Let me tell you a little bit about your intestines. You probably recall from school that there are two parts – a small and a large intestine. The large bit is basically poop storage. The small bit is more interesting – it’s where most of the digestion and absorption of food takes place.
Key to that absorption process are the ‘‘ that line the walls of the intestine. These finger-like protrusions, each about a millimetre long, massively increase the surface area of the intestine, making digestion way more efficient.
Now, a team of Chinese and British materials scientists have used exactly the same principle to make batteries way more efficient. They’ve developed a next-generation lithium-sulphur battery that has tiny nanoscale fingers coating its electrodes. As well as increasing the surface area, they also trap fragments of the electrode that break off, keeping them electrochemically accessible.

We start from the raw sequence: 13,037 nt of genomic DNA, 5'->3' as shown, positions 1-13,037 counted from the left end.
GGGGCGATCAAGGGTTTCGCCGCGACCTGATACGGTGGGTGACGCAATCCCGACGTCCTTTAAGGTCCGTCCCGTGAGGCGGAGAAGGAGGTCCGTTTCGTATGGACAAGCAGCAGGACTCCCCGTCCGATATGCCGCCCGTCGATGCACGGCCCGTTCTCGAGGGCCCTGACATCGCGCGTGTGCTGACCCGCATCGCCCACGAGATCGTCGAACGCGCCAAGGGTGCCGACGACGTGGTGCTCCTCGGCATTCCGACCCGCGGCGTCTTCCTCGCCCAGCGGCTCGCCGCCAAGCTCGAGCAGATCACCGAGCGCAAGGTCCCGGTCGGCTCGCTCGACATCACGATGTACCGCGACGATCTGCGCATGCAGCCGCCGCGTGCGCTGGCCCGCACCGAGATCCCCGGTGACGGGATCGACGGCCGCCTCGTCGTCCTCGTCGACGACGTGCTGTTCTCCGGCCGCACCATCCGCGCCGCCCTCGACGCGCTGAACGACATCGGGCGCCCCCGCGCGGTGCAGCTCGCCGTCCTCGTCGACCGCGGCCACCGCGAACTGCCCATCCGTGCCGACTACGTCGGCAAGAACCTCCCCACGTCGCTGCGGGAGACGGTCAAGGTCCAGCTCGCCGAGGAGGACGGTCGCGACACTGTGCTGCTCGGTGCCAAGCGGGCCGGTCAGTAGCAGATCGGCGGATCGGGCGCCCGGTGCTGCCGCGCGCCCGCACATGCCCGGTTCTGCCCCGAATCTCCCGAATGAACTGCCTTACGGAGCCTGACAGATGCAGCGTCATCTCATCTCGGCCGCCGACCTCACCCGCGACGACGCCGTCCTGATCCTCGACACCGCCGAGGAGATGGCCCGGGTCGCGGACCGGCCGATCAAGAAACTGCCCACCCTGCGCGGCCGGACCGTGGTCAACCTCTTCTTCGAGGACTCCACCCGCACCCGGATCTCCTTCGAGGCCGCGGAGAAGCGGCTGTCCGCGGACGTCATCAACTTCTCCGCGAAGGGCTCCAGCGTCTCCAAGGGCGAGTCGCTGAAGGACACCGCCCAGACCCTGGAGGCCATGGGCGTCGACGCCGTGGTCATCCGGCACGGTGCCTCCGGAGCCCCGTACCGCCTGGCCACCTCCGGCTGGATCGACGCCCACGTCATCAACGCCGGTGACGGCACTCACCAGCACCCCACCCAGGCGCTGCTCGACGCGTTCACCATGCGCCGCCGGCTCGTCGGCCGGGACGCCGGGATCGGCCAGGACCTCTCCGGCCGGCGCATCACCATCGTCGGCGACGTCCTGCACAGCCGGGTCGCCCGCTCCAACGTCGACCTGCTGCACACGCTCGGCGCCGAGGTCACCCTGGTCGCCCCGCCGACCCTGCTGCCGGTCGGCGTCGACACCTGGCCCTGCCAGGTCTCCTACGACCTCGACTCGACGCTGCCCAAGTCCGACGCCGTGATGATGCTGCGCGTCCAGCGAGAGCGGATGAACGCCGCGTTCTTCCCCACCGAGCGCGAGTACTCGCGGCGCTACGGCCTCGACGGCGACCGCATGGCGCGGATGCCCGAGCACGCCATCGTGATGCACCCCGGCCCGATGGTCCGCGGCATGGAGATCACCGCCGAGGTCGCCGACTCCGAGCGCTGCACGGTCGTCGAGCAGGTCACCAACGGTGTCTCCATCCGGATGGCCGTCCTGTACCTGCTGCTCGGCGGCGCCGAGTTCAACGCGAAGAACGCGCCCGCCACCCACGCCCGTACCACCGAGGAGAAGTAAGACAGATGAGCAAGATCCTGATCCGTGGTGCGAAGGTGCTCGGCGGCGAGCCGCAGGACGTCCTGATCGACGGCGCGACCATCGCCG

Through the bottleneck
“It’s a tiny thing, this layer, but it’s important,” study co-author Paul Coxon from Cambridge’s Department of Materials Science and Metallurgy. “This gets us a long way through the bottleneck which is preventing the development of better batteries.”
Teng Zhao, a PhD student from the Department of Materials Science & Metallurgy at the Beijing Institute of Technology, added: “By taking our inspiration from the natural world, we were able to come up with a solution that we hope will accelerate the development of next-generation batteries.”
So far this is just a proof of principle, so it’ll be a while until lithium-sulphur batteries become commercially available. There are other issues to solve before that happens too – lithium-sulphur batteries still don’t last as long as lithium-ion batteries.
“We’re all tied in to our electronic devices – ultimately, we’re just trying to make those devices work better, hopefully making our lives a little bit nicer.”
The full details of the research were in Advanced Functional Materials.